I think that high levels of diversity reduce the sense of community that bind a neighborhood or town. I live in a highly educated neighborhood with a wide range of national origins. The experience for my kids is/was worthwhile, but they certainly did not grow up in very cohesive social environment. It is pretty good for introverts, who are happy having a few friends / associates, but it is less ideal for the real social kids. Certainly my kids, who are Caucasian, are/were in a relatively small minority in the predominantly South and East Asian community of the Honors program in the High School.

#2 Comment By Kurt Gayle On January 23, 2017 @ 1:28 pm

“…An open, welcoming nation…is now under threat from the long-simmering forces unleashed by the Trump campaign.”

Not true.

Under President Trump’s immigration policies the US will continue to be “an open, welcoming nation.” But it will be an “open and welcoming nation” only (1) to those immigrants who come to the US legally and who are not in violation of US immigration laws; and (2) to those immigrants who do not take away jobs from Americans, do not lower the wages of Americans, and do not make Americans less secure.

#3 Comment By Melampus On January 23, 2017 @ 2:11 pm

What, precisely, is “deeply beautiful and valuable” about racial and ethnic diversity?

Writers, and not just this one, tell us diversity is good. They never tell us why.

And is racial homogeneity all that bad? I mean what’s wrong with it?

#4 Comment By Cameron Okeke On January 23, 2017 @ 3:37 pm

Hello!

My article is cited in this article, so I though I should offer up a short response.

I think this article makes two fatal mistakes. First, it radically oversimplifies my argument, collapsing it into a trite claim that I wanted to have a place to withdraw from diversity. I cannot begin to tell you angry such a twisting of my argument makes me. The author completely inverts my argument, viewing safe spaces as places of homogeneity. The dichotomy between safe and diversity is incorrect, bordering on malicious. My sense of displacement in at a predominately white institution is not in any way similar to discomfort privileged white people feel in diverse spaces because diversity does not exclude white people, but on contrary, whiteness was created to exclude diversity. This false equivalency is at the heart of their argument.

This leads me to the second fatal flaw. The author’s use of the phrase, diversity without any clear meaning (or apparent understanding), and misunderstanding of the subtle roots of racism. Making odd references to their Italian ethnic identity, the author assumes that diversity is inherently exclusionary, an assumption that is not only false but clearly a product of their whiteness. White people who feel alienated in majority-minority neighborhoods for the reasons the author states/alludes are uncomfortable with the removal of a type of toxic prominence of which they are accustom. No doubt that is scary to them, but how many people have died to create the world the author tries to elegize? If diversity excludes white people, then they have no one to blame but themselves. Furthermore, the exclusion I felt is not a legitimate basis for public policy (UChicago is a private institution) nor has the discomfort of old white people not been a guiding force in US public policy. Some of the most racist and destructive policies have been put in place to prevent white people from being disquieted by changing neighborhood demographics. I cannot imagine having the audacity to be upset that people have the nerve to be different and alive near me. No doubt my forced indoctrination into white culture has made me rather unempathetic to the plight of old uncomfortable white people whose power and prominence have allowed them and (under Trump, an old white man,) will continue to allow them to change public policy to avoid discomfort.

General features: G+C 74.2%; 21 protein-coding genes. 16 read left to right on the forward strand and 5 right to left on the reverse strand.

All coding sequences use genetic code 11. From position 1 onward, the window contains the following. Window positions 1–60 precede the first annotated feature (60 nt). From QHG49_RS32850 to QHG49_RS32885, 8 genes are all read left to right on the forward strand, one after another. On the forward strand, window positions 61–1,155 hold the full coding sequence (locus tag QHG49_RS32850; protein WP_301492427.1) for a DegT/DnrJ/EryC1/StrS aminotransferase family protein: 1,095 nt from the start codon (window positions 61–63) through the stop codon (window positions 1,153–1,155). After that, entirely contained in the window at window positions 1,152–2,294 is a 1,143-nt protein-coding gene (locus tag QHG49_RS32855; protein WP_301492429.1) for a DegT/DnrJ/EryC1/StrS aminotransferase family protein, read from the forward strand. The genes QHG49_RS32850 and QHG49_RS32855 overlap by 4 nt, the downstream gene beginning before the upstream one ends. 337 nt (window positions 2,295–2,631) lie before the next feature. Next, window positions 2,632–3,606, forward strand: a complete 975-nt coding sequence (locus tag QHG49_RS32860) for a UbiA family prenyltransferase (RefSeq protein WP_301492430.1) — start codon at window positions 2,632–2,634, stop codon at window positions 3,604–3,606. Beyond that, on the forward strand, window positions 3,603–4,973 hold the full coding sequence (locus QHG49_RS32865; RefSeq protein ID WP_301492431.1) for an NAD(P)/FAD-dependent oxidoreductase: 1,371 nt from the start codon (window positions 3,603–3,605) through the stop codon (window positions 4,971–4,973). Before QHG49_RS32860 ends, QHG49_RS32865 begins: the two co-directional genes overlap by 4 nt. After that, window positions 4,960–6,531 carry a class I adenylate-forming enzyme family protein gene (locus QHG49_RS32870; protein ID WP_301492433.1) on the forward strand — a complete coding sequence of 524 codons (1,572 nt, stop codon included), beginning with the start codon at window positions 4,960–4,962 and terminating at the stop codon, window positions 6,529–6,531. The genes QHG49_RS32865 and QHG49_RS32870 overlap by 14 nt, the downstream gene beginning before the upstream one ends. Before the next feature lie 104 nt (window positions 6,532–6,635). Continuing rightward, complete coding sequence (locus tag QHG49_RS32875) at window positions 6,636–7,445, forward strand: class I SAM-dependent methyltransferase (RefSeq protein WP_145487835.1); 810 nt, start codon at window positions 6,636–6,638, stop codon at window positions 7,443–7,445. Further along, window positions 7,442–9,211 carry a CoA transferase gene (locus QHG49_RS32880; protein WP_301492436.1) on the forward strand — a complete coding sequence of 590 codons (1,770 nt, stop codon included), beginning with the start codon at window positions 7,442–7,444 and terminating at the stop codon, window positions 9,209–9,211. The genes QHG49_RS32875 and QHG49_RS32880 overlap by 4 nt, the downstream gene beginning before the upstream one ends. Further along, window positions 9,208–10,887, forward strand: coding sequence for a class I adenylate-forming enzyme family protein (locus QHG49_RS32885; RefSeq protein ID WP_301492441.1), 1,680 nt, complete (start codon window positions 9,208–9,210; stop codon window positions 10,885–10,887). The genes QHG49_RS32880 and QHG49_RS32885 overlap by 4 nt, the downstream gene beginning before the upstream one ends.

I concede the point that we have a realize that diversity is not easy and resist the urge to demonize those who want to comfort privilege and homogeneity bring, but I can understand and acknowledge that point while still saying “Nah” to people who want make public policies that are needlessly exclusionary. Just because these old white folks aren’t demons for wanting to keep their neighborhoods homogenous does not mean that we have to give them what they want, especially considering historically whiteness has been a culturally void, purely exclusionary phenomenon. More importantly, the practical difficulties of managing and supporting diversity do not in any way undermine or reject the moral necessity of it, and I think the author knows that.

As a fellow Maryland resident, I would be more than willing to discuss this issue at length with you in person or via email, Addison. I can be reached at [5].

#5 Comment By slippery slope-ster On January 23, 2017 @ 3:59 pm

Well, Melampus, do you like music? There are few types of music, including popular, art and folk musics, that are not hybrid in some way. Learning about other cultures might be mere diversity for the sake of diversity, but learning from other cultures is very useful.

#6 Comment By john macdonald On January 23, 2017 @ 5:10 pm

Not a bad article, but clearly written by a youngster. The most jarring error was the last paragraph; “…by structural forces beyond the control of politics, been made obsolete.” Hardly anything is beyond the force of politics in a democracy and the 1965 Immigration and Naturalization Act, coupled to the refugees from foreign wars (Vietnamese, Cambodian, Afghan, Iraqi,etc.) definitely were and remain political choices.